So now we know: Peter Capaldi is going to be in the TARDIS, cursing up a storm.
Or not (it is a family program afterall). Yet for a man who so elegantly delivered the phrase “fuckity-bye” as the deliriously profane Malcolm Tucker in In the Loop, Capaldi is a rather interesting, some would even argue bold choice to play the 12th Doctor.
Now, let it be known, there are people who are bemoaning two very specific points (already) about the announcement of Capaldi. For one, the producers could’ve been a lot bolder. Rumors have circles for years about there being a black Doctor. A female Doctor. Anything to offset the onslaught of increasingly-younger white men who always seem to be on the holding end of that sonic screwdriver. While there certainly is some legitimacy to that claim, Doctor Who is also going with a very strong “if it ain’t broke…” modus operandi here.
The one thing that the casting of Capaldi does do is divert from the increasingly-younger path the “new Who” has been barreling down ever since Russell T. Davies resuscitated it all the way back in 2005. Casting a fairly well-known movie star in the form of Christopher Eccleston was a great way to jump-start the series, but before long, fan favorite David Tennant inhabited the role in a way few people can shake, and did so in a performance that very much influenced Matt Smith’s Doctor, although his was much more whimsical, removing a lot of the anger and hostility that the Ninth and Tenth shared. The median age for everyone’s favorite Time Lord was dropping exponentially, some even saying that, especially with the casting of the buxom Jenna-Louise Coleman as the Eleventh’s newest assistant, that the show was looking “sexy,” almost as if putting the young attractive people front and center was a way to hold ratings even as Steven Moffat’s grip of the arc and story of the show was slowly slipping away (*cough* “Dinosaurs on a Spaceship” *cough*).
(To be fair though, the accusation of the show going younger/more attractive was a criticism that was levied against Peter Davidson when he was announced as taking over from Tom Baker.)
Thus, casting the much-older Capaldi gloriously offsets some of these critiques. Capaldi’s face seems custom-made to be that of a Doctor, and people who have seen his work, whether it be in this year’s World War Z (playing a W.H.O. Doctor, ironically), the hilarious series The Thick of It, or even the forthcoming Oscar bait The Fifth Estate knows that the man has talent.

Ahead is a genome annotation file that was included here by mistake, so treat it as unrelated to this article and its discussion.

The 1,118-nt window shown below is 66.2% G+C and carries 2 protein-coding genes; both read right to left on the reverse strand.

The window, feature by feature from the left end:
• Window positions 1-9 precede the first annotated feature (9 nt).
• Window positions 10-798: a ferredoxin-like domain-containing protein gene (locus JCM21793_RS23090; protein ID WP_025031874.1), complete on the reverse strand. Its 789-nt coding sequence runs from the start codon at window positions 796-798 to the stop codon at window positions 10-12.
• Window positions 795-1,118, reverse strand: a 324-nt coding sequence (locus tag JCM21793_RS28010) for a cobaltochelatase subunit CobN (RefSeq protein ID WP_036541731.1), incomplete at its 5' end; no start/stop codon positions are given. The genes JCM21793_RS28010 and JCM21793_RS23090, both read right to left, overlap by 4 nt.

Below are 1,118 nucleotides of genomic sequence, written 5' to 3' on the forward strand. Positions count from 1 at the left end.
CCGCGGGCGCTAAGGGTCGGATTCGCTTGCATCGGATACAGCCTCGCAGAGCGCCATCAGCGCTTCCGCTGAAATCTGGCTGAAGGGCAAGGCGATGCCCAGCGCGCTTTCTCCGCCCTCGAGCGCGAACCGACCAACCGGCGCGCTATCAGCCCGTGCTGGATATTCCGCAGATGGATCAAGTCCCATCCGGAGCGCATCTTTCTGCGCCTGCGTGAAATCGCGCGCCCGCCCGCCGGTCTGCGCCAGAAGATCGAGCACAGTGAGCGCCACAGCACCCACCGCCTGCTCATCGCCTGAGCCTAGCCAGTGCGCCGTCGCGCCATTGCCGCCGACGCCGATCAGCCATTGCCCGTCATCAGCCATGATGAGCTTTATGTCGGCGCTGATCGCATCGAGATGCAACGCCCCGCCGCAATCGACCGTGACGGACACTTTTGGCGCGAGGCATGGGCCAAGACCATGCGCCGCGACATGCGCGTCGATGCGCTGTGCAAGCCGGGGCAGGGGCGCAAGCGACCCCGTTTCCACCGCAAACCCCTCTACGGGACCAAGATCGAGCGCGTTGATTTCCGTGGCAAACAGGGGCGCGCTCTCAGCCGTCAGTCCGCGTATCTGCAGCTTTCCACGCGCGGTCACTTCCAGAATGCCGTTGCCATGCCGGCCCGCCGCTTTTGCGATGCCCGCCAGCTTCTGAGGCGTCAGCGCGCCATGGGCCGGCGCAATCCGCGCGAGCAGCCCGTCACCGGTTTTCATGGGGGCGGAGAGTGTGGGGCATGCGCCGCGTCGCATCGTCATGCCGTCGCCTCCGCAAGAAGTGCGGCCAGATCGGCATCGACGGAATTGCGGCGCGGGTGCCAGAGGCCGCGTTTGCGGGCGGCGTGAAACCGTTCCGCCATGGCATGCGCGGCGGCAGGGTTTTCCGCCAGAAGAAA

Yet one of the finest examples of just how good Capaldi is as a dramatic actor is one of the very reasons why diehard Whovians are up in arms about Capaldi’s casting: he’s already been on Who. While he was given the fairly thankless role of Caecilius in The Fires of Pompeii, his handling of the character John Frobisher in the Doctor Who spinoff Torchwood: Children of Earth was a tour-de-force, himself playing a conflicted high-ranking member of the British government who has to make some very difficult, and unfortunate, decisions in the midst of one of the worst alien atrocities ever brought to Earth’s forefront (and if you haven’t seen Children of Earth, do so now, as it is one of the best things to ever come out of the Whoniverse, no lie).
People say that given how he’s already appeared in the show, it almost should make him disqualified to take on the role of the Doctor, and yet it’s these same people that forget that Freema Ageyman did the same thing, having appeared as Adeola Oshodi in the 2006 episode “Army of Ghosts” (where she was killed), before taking on the role of companion Martha Jones, the whole thing being explained by Jones being the cousin of Oshodi.
So, really, if people are going to get in a tizzy about Capaldi having already appeared in the series, such comments need to be dropped immediately. The larger concern now is seeing just how well Moffat can craft the new Doctor adventures into a compelling story, lifting it out of the dreck that was the entirety of Series Seven.
No matter what he does, he’s at least got the perfect man in the role to make it happen ...
// Moving Pixels
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